Now, what would happen if you suddenly lost one of those key people?

 

And if you think it would never happen because they love your business so much, think again. Sure they may not resign. But they might decide to start a family and want to leave the workforce. Or what if they suffered a major illness or injury, or even passed away?

 

In addition to the obvious issue of lost productivity and their contribution to the business, you also have to spend time (and money) to recruit and train a replacement. And losing such a key person in your company could even affect your reputation and credit standing.

 

Could your business survive until you find someone who can fill their shoes?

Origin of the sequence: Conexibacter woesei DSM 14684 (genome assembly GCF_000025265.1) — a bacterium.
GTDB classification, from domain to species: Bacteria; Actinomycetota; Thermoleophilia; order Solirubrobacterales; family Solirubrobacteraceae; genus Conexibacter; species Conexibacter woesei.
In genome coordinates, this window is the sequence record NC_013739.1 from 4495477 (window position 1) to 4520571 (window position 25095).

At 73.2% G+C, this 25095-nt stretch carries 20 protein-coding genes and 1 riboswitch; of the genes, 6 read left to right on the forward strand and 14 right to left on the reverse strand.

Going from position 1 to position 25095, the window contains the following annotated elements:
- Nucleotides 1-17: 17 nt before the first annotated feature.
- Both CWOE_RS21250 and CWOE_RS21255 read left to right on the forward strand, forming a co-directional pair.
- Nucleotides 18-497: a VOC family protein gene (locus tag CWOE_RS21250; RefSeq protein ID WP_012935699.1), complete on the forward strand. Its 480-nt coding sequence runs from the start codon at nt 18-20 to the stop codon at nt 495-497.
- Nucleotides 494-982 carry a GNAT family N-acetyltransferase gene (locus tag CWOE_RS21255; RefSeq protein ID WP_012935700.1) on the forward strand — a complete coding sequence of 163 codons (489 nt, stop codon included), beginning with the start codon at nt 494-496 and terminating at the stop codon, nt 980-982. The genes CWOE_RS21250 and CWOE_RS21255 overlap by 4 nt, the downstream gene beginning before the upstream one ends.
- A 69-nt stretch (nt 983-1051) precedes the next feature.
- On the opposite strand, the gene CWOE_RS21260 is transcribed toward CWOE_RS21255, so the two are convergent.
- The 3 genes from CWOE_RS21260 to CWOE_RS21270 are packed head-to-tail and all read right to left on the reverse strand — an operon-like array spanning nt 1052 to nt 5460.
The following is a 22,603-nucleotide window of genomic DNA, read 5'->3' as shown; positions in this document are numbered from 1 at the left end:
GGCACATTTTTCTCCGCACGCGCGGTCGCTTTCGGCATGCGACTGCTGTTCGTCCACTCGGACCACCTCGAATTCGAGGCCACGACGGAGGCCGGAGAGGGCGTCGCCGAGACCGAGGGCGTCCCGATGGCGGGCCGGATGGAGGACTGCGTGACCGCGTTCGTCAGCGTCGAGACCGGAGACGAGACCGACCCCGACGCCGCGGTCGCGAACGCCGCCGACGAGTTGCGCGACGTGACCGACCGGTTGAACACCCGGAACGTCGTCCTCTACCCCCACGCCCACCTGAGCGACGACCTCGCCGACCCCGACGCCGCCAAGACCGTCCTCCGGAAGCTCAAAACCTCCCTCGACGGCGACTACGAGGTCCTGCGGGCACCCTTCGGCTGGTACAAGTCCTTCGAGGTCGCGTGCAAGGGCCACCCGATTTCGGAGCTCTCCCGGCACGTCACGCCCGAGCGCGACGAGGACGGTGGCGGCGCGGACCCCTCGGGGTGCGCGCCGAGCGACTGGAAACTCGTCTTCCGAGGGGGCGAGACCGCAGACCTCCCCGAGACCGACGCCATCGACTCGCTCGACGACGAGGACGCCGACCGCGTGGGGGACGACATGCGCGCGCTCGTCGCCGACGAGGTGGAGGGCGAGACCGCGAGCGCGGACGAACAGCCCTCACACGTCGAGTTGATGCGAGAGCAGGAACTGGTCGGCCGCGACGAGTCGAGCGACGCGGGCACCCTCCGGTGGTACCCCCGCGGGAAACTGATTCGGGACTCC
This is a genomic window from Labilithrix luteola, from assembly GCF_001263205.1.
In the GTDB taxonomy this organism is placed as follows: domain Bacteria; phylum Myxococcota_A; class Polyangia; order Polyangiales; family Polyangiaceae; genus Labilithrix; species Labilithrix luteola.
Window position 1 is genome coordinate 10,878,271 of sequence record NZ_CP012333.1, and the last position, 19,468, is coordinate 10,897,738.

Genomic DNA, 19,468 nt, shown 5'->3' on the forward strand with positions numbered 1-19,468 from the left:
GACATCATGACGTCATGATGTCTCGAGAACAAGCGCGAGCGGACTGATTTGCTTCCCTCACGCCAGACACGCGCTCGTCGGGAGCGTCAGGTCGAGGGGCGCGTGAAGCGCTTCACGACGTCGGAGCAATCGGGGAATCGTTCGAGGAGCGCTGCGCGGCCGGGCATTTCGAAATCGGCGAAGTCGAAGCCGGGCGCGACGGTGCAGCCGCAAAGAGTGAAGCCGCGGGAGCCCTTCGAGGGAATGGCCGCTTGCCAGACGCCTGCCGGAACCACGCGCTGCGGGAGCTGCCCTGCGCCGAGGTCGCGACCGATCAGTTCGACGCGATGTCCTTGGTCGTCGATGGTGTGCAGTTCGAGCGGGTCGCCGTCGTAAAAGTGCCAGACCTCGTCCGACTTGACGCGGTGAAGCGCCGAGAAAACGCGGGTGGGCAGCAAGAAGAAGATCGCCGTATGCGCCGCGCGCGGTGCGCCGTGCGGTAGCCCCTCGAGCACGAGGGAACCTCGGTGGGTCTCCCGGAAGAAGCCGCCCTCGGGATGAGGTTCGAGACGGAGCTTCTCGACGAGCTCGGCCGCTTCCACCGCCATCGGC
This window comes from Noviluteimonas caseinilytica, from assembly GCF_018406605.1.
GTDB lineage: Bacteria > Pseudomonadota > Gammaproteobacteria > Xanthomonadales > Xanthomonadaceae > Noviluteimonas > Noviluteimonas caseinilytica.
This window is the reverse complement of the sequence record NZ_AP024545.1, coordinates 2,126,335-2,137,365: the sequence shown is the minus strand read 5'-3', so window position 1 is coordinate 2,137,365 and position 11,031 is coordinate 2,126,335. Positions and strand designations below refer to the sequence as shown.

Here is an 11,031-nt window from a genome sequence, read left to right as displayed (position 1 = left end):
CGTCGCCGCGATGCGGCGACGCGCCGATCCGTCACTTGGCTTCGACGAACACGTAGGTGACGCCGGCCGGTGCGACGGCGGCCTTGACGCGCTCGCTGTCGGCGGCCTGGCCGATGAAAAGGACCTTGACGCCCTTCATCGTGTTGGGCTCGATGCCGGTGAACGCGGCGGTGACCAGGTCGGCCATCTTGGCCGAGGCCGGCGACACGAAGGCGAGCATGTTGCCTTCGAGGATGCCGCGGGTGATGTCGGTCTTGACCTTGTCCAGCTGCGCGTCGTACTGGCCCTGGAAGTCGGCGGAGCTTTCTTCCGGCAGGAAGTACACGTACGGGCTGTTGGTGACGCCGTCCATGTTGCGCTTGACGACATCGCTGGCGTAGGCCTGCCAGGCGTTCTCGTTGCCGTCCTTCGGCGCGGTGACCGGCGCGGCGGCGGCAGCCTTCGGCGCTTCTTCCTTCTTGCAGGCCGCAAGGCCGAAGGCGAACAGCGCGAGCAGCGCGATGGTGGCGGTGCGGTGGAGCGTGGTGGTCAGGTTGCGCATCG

Key Person Insurance can help you get back on your feet

 

Key Person Insurance can give you the financial support you need while you’re getting back on your feet. It can offset both your costs (e.g. hiring temporary help or recruiting and training a replacement) and your losses (e.g. not being able to do as much business until they finish their training).

 

It can also help with:

 

  • business succession planning
  • protecting your company’s equity value
  • agreed funding to purchase the equity
  • continuity of equity value for the surviving spouse
  • funding re-payments of any capital loans or personal guarantees
  • meeting requirements for bank business loans
  • salary packaging benefits (depending on the person’s taxation affairs).

And you can take out a policy (which is usually tax-deductible) on anyone you feel is a key person in your company.

 

How much should I insure them for?

 

The amount you specify will depend on the size of your company and the person you’re insuring.

The amount can be calculated in a few ways, including:

 

  • the ‘replacement cost method’, which is based on the cost is to replace the key person